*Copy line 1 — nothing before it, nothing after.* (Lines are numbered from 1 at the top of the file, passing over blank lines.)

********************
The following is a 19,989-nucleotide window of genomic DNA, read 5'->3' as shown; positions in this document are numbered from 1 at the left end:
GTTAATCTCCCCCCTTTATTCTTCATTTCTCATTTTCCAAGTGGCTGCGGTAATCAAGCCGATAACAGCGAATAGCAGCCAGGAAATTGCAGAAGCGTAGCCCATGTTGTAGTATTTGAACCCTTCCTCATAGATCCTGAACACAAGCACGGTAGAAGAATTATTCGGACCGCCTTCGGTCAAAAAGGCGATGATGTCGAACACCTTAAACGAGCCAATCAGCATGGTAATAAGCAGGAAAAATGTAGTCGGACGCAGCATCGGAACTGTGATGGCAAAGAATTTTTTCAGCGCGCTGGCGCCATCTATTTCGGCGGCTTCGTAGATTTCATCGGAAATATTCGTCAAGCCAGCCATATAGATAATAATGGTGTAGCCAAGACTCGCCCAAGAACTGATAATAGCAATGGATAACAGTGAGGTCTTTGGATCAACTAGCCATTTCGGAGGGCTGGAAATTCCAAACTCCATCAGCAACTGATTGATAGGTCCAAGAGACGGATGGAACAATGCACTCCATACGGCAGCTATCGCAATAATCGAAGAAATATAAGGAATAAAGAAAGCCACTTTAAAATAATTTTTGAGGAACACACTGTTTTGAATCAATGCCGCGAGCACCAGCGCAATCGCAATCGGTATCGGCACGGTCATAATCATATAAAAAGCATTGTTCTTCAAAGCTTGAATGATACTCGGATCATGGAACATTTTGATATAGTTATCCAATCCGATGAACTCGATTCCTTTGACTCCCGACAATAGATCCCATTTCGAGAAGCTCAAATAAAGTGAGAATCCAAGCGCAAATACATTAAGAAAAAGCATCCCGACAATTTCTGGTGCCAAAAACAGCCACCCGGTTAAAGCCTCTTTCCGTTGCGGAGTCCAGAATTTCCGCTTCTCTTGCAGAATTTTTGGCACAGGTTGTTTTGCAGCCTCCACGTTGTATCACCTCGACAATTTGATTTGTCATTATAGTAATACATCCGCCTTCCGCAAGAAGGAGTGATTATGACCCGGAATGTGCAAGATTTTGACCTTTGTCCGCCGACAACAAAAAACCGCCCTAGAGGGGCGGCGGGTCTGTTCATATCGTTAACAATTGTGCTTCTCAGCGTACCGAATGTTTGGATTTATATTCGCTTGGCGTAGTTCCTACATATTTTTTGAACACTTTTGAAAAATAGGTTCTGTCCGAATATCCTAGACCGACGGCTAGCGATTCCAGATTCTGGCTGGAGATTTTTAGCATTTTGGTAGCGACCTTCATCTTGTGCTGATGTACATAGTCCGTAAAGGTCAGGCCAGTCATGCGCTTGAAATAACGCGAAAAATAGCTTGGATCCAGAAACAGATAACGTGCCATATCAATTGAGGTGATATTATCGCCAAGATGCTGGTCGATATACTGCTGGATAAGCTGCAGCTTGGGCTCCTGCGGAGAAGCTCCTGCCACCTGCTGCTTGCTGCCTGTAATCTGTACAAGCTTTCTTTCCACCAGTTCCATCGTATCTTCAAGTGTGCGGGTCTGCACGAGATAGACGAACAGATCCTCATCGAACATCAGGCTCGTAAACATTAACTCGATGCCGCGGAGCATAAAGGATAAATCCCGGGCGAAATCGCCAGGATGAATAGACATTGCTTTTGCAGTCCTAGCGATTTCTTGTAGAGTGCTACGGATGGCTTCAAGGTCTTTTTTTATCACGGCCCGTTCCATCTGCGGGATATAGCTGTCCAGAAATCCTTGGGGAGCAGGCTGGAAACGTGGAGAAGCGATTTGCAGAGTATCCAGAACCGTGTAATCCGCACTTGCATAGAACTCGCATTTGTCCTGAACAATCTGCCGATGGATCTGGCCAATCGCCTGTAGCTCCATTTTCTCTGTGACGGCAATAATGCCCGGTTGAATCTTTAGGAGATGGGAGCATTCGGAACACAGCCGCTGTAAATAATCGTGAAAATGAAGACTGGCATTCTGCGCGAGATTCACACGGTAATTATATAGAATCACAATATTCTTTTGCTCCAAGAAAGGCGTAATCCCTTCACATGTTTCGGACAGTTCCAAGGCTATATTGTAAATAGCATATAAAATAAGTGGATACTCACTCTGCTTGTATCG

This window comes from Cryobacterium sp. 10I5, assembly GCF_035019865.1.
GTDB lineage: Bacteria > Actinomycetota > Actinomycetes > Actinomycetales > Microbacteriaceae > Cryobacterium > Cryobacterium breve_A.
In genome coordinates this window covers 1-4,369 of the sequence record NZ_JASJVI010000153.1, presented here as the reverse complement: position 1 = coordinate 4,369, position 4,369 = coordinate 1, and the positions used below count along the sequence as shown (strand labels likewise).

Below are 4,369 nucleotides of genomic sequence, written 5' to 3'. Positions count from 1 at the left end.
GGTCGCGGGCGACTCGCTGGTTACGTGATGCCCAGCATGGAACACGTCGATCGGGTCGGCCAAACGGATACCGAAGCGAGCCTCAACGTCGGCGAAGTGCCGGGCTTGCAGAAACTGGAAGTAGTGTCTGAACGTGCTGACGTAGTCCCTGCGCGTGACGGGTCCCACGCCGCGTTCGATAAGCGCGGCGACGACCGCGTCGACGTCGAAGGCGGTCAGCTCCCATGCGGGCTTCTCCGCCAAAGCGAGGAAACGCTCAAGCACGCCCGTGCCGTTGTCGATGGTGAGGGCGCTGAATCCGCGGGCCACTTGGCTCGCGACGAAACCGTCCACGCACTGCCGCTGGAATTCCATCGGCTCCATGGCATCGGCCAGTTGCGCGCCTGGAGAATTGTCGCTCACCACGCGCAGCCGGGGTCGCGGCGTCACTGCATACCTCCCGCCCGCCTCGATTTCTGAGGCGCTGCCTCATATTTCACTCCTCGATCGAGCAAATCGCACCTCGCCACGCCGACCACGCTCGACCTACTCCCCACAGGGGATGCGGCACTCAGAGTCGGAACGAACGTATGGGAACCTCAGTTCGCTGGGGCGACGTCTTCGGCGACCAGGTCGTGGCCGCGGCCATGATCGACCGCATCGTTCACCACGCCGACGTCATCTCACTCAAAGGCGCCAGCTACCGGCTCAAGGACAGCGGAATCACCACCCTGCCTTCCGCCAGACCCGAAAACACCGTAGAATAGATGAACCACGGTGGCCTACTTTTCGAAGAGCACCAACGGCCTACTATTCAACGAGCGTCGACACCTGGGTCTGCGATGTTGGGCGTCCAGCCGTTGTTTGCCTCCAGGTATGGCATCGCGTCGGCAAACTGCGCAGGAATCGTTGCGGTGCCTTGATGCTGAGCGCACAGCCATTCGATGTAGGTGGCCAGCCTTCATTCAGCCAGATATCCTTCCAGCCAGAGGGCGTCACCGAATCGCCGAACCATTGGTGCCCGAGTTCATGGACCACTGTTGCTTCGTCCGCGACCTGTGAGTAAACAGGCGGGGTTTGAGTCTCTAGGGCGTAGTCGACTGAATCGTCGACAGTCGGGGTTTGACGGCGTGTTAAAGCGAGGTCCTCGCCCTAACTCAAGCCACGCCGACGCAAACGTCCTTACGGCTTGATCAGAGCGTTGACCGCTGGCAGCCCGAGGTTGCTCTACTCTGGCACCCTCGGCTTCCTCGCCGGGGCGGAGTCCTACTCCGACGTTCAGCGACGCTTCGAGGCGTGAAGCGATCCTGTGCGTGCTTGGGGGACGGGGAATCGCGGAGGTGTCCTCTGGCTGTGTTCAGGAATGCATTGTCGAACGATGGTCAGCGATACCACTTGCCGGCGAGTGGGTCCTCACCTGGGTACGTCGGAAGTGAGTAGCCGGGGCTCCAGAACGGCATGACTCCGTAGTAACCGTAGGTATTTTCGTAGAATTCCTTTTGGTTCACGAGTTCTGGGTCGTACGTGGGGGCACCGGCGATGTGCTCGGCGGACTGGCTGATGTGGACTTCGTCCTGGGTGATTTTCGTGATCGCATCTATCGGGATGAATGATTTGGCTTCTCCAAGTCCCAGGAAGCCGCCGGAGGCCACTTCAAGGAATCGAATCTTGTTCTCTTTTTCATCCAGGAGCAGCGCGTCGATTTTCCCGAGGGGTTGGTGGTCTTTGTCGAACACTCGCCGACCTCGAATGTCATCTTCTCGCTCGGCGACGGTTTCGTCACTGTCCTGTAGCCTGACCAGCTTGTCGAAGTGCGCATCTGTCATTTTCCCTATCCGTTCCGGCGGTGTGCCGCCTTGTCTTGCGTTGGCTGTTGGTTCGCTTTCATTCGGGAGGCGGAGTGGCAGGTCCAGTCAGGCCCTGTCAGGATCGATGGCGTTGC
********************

The following is a 19,989-nucleotide window of genomic DNA, read 5'->3' as shown; positions in this document are numbered from 1 at the left end: